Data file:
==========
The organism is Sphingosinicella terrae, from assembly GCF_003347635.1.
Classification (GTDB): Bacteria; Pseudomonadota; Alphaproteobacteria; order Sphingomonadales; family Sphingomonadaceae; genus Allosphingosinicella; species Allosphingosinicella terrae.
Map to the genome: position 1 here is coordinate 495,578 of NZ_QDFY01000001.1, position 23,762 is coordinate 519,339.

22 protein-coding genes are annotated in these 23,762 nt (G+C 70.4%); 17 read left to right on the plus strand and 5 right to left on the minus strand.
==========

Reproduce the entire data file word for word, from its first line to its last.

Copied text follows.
The organism is Sphingosinicella terrae, from assembly GCF_003347635.1.
Classification (GTDB): Bacteria; Pseudomonadota; Alphaproteobacteria; order Sphingomonadales; family Sphingomonadaceae; genus Allosphingosinicella; species Allosphingosinicella terrae.
Map to the genome: position 1 here is coordinate 495,578 of NZ_QDFY01000001.1, position 23,762 is coordinate 519,339.

22 protein-coding genes are annotated in these 23,762 nt (G+C 70.4%); 17 read left to right on the plus strand and 5 right to left on the minus strand.